Since the late 1980s, when the erstwhile People’s War migrated out of united Andhra Pradesh in search of safer pastures, the contiguous forest cover provided by Gadchiroli, Gondia and Chandrapur districts of Maharashtra was an attraction for the insurgents. Traditionally, Maoists have used these areas for rest, recuperation and recruitment as well as to launch attack in the neighbouring Bastar region in south Chhattisgarh. Seldom have they waged their battle with the intensity matching that in Chhattisgarh or Andhra Pradesh.

Maharastra’s two districts of Gadchiroli and Gondia, at its eastern most fringe, rank among the affected districts. While the former has been a long-standing history, the latter is relatively quieter.


Lapsing into complacency is what it is. What the situation there may have improved but it can’t be called peaceful. Plus it borders the most volatile and unstable region in Chhattisgarh. You can not let your guard down. Fact that no officer is posted or wants to be posted tells you this area is far from stable. If seniors are absent, resentment will creep in. Men will say we are being pushed in and over time operational decline will set in.


34 security personnel killed
40 Maoists killed
62 civilians killed since
149 Maoists arrested

NICE, SOLID primer on BSF’s growing Air Wing


Induction of Two New Mi – 17 V5 in BSF

The two new advanced Mi – 17 V5 have landed in India and to be inducted into the BSF Air Wing, which are tasked to carry air support missions for BSF troops along the borders and in the hinterland for Anti-Naxal operations.

The Russian made Mi- 17 V5 choppers will boost the flying capability of BSF that are deployed for a variety of Internal Security tasks in some of the most arduous and inhospitable conditions at numerous locations.

The two new Mi – 17 V5 initially based at the BSF Hanger at Safdarjung Airport are to be inducted into the fleet by Hon’ble Union Home Minister of India Shri Rajnath Singh on 09th April 2015 at 1500 Hrs at Safdarjung Airport, BSF Air Wing, Hanger No 1, New Delhi.

These two Mi – 17 V5 are armed with the latest avionics and night flying capabilities which has been a long-time requirement for Border Security Force which is undertaking operations in Naxal violence affected zones.

Introduction of BSF Air Wing

BSF Air Wing has a fleet of 04 Fixed Wing (FW) aircrafts(Embraer-01, Avro- 02 and SKA B-200- 01) and 13 helicopters operating under aegis of MHA. BSF Air Wing is involved in providing required Air support to the nation for addressing threats to the internal security since 1969. As of date Rotary Wing fleet consists of 06 MI-17 1V, 06 ALH (Dhruv) and 01 Cheetah helicopter. These  helicopters are operating from BSF Air bases established at Ranchi, Raipur, Agartala, Srinagar  and Safdarjung Airport, New Delhi.

Medium lift helicopters (MLH) MI-17 1V fleet was inducted in BSF in 2003. These helicopters were procured under J & K action plan. Earlier this fleet was mainly used for air logistics and communication tasks. However, in the last few years their employment and the scope of their utilization has extended to include disaster relief, Special Heliborne Operations (SHBO) for the National Security Guards, Anti-Naxal Operations, Counter Insurgency Operations, Air-maintenance of the remote Border Out Posts, Casualty Evacuation etc. The versatility of the MI-17 platform has opened up new avenues for additional tasks like reconnaissance, security, urban policing, VIP movement etc.  There is an expanding operational requirement to augment our capacity of medium lift helicopters due to the dynamic nature of national security threats,. The additional role and tasks demanded for expansion and modernization of the existing medium lift helicopter fleet of BSF Air Wing.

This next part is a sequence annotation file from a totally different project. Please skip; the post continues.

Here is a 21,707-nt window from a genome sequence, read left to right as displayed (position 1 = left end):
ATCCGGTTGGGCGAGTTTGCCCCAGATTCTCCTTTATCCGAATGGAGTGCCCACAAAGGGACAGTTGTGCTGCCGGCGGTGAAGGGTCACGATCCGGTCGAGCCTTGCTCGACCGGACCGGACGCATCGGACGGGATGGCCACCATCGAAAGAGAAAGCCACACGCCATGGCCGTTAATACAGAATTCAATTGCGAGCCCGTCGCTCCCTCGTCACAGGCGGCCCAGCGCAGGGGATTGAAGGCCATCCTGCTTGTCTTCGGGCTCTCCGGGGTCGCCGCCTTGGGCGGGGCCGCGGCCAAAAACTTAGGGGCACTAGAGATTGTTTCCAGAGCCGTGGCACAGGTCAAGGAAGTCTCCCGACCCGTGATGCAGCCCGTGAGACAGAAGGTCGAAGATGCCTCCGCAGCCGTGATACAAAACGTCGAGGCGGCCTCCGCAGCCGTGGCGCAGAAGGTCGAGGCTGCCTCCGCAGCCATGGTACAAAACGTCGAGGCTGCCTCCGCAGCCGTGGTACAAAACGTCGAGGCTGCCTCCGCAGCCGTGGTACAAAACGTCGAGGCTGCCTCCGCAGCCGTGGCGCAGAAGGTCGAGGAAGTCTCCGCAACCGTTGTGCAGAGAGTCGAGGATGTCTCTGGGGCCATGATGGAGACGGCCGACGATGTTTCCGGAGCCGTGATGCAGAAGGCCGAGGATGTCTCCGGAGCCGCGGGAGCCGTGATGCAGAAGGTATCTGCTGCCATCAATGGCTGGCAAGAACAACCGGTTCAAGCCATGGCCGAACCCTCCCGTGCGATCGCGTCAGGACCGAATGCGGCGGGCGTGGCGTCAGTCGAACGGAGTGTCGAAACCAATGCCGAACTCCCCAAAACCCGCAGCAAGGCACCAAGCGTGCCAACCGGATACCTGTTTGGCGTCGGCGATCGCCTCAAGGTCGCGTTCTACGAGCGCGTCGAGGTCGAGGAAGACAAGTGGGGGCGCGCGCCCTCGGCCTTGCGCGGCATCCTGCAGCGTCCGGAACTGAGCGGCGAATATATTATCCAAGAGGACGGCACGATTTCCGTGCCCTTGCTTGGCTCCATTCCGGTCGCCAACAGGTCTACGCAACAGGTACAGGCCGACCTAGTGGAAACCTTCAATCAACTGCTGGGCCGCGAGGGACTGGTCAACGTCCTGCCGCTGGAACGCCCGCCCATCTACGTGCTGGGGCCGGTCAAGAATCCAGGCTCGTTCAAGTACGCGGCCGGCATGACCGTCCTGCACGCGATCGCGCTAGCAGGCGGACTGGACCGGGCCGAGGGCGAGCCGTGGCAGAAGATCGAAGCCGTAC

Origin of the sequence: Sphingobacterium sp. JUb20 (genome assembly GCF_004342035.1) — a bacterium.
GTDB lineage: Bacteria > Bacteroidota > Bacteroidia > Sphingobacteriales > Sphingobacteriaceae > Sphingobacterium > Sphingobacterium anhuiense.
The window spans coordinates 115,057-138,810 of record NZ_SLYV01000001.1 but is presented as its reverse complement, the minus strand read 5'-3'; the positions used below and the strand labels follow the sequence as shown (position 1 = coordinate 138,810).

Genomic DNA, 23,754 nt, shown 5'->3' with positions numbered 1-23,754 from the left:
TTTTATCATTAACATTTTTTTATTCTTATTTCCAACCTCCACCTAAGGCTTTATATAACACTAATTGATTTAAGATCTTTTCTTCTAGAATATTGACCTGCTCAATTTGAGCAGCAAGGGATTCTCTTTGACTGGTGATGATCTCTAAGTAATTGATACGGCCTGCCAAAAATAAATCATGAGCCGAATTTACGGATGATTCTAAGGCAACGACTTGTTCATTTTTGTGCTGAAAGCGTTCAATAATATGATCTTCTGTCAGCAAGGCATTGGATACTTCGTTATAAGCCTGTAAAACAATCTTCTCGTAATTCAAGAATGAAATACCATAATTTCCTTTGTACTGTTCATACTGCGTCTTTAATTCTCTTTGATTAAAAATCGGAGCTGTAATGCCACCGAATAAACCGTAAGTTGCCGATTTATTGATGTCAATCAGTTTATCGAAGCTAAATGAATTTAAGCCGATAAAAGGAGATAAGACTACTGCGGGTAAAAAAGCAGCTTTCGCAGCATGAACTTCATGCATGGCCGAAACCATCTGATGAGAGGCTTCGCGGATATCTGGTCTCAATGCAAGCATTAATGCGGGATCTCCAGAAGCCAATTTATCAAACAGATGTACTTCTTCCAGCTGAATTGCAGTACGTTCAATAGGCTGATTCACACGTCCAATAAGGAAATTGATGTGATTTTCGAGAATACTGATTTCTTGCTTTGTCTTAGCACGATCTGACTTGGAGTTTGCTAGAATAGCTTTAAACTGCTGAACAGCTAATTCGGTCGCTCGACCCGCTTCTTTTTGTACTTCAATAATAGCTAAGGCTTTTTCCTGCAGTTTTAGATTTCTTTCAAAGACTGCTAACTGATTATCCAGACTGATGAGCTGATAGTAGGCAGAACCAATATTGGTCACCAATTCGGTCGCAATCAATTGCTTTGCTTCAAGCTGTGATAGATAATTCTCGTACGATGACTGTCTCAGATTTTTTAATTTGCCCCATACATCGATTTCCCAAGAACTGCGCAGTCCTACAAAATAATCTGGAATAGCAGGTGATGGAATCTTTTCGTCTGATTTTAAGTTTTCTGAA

To meet the increased role and tasks that MHA has mandated on BSF Air Wing, procurement of eight Mi 17 V5 helicopters was dovetailed with the demand of the Indian Air Force (IAF) and Aviation Research centre (ARC) and the procurement was centrally handled by MoD with Rosoboronexport, Russia.

Our Govt’s operational directive, enunciated the security environment and likely internal security scenario in the country which is to be largely addressed by CAPF. The Govt. recognizes the increasing use of air dimension in addressing the internal security challenges in the country. Air assets provide the most effective assistance to the internal security challenges like CI Operations, IS Duties, Anti-Naxal Operations, Disaster Management, Elections, Urban Policing, specialized anti-terrorist tasks.

The Govt’s aim is to provide short, swift and sharp air-lift capabilities to the troops of CAPFs and assist in ground operations. Any ground movement of troops is time consuming, vulnerable to IEDs  and ambushes by the Naxals. The security forces are required to operate from deep inside the inaccessible terrain in these areas with continuous shifting of their operation sites. Therefore, the safest and quickest passage can only be attained by creating Air-bridge with the help of MLH between the CAPF bases. Hence Govt has decided to deploy these MI 17 V5 helicopters in Delhi, Raipur and Ranchi airbases.

Utility of MI 17 V5 is also very much relevant in following operational scenario.

(i)        Induction & de-induction of troops.

(ii)       Air support for ground operations.

(iii)     Casualty evacuation.

(iv)      Disaster Management and NBC scenario.

(v)       Specialist Counter-insurgency operations.

(vi)      Internal Security Duties, Election Duties, etc.

(vii)    Specialized anti-terrorist tasks including training especially NSG.

(viii)   Performing tasks like Shifting of detainees, carrying of arms, ammunition and other materials.

The MI-17 V5 helicopters are most suitable for the above requirements due to following reasons:-

(i)        Large carrying capacity (approx 36 troops at a time).

(ii)       Suitable for Armour plating to bear Naxal fire.

(iii)     Capable of undertaking fire fighting ops (can carry water bucket of 5000 litres.

(iv)      Capable of operating in nuclear disaster by using specialized lead plates.

(v)       Capable of operating in all areas upto 200 kms radius.

(vi)      Capability of converting into air- ambulance.

(vii)    Suitable for all required tasks.

Out of total 08 Mi 17 V5 helicopters, first batch of 02 Mi 17 V5 helicopters have arrived & are being inducted in BSF Air Wing. Rest of the 06 helicopters will be inducted in two phases during the current financial year (2015-16).  The next batch of 3 hepters are planned to be arrived in May & balance 03 hepters in Sep 2015.